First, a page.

Russell was clearly the best player again and his confidence is sky high right now. He was making shots all over the floor and punishing the defense no matter what strategy they took. When his man went under screens, he simply hit a long jumper. When they tried to chase him over the top of a pick, he kept his man on his hip and hit a lean-in mid-range shot. When working in isolation he used a tight, low handle to create space. Russell simply looked fantastic all night offensively and had all the answers.

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Steph! Durant! Draymond! Klay!

Wait. No. None of them. Sorry.

The Lakers play the Warriors tonight in Las Vegas and will play an interesting mix of young guys and veterans the defending world champs (oh that’s right they blew a 3-1 lead) Dubs will throw out there. You might even recognize a few names — including former Laker Xavier Henry.

But we’re not really worried about those guys, are we? No, tonight I’ll be watching the Lakers’ young guys very closely. These guys are 2-0 and had a nice comeback win against the 76ers on Saturday. That game saw some tired legs and good pressure defense bother the Lakers, so here’s hoping tonight they have recovered some and can put forth a cleaner game.

With that, a few other things I will be watching for:

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With Julius Randle not participating in summer league, Larry Nance Jr. has taken on the starting role for the Lakers’ in Las Vegas. Over the first two games, he’s played 68 out of a possible 80 minutes and racked up some pretty good stats in the process.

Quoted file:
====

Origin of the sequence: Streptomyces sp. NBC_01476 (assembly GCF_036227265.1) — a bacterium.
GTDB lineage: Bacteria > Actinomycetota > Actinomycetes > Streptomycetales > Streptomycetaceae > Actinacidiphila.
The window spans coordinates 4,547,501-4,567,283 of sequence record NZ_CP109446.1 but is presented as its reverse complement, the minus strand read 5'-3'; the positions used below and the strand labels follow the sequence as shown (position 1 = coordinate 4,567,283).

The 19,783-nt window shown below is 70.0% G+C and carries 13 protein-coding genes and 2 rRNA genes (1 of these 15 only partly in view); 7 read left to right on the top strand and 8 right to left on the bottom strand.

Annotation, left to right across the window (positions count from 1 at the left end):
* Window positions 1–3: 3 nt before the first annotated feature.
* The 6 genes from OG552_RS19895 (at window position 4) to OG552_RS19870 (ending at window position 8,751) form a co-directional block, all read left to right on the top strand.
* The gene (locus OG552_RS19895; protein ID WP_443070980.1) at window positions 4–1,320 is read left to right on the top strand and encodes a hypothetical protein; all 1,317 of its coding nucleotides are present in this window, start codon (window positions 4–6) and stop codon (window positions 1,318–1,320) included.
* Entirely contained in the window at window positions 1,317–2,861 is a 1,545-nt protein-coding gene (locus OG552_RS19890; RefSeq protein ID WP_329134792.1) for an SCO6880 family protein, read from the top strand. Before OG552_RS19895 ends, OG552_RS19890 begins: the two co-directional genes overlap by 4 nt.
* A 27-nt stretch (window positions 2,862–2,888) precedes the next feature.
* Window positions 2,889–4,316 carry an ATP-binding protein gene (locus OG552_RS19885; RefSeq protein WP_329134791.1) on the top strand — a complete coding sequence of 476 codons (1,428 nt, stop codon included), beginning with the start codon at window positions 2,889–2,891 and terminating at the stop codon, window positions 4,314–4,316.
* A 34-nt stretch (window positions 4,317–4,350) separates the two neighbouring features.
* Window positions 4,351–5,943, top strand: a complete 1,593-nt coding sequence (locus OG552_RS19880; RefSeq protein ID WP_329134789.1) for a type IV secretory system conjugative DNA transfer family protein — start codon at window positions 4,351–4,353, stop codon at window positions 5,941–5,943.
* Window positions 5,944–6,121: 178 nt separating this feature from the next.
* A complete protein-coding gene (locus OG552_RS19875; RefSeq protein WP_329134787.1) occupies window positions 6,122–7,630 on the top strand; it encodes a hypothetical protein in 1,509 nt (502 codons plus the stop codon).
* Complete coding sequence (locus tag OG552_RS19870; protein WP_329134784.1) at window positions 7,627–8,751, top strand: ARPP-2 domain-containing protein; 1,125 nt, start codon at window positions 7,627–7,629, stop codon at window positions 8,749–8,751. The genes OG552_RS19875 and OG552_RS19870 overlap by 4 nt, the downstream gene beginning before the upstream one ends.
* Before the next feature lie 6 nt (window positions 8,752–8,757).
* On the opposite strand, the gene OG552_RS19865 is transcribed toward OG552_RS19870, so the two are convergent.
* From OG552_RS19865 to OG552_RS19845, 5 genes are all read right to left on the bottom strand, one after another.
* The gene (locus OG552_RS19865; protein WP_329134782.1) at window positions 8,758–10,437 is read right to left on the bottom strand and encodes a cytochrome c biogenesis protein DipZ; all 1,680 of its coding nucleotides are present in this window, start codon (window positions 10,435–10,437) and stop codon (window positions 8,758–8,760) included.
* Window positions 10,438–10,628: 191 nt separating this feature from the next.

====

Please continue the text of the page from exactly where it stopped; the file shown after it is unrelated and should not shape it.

Against the 76ers, Nance as a key performer in helping the Lakers come back from a big 2nd half deficit, playing strong defense and throwing down some highlight dunks. These are things, of course, Nance is already known for. Coming out of Wyoming and through his rookie season, Nance made his noise as a ferocious finisher above the rim and a guy who took pride in his defense.

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Even in summer league the 2nd night of a back to back matters. The Lakers dealt with some heavy legs and strong ball pressure from the 76ers and looked the part of a team struggling. After having everything work out for them against the Pelicans on Friday, Saturday brought a slog of a game which looked very much like a contest the Lakers would not win.

Until, well, they did.

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What a difference a year makes. Last summer in Las Vegas, the Lakers were somewhat of a disappointing team. D’Angelo Russell did not look as good as many hoped he would, Julius Randle looked strong and healthy – but also rusty, and team didn’t look too much like a team when running some of Byron Scott’s offensive sets which didn’t inspire much ball or player movement.

On Friday, the Lakers opened up their summer play and looked far removed from those circumstances which plagued them a year ago. Yes, it was only one game and yes it was summer league. These caveats are real and should be remembered at all times. Still, though, the Lakers came out and looked like a new team who will play a new brand of basketball which does not remember the last couple of seasons.

The highlights from the game reflect that: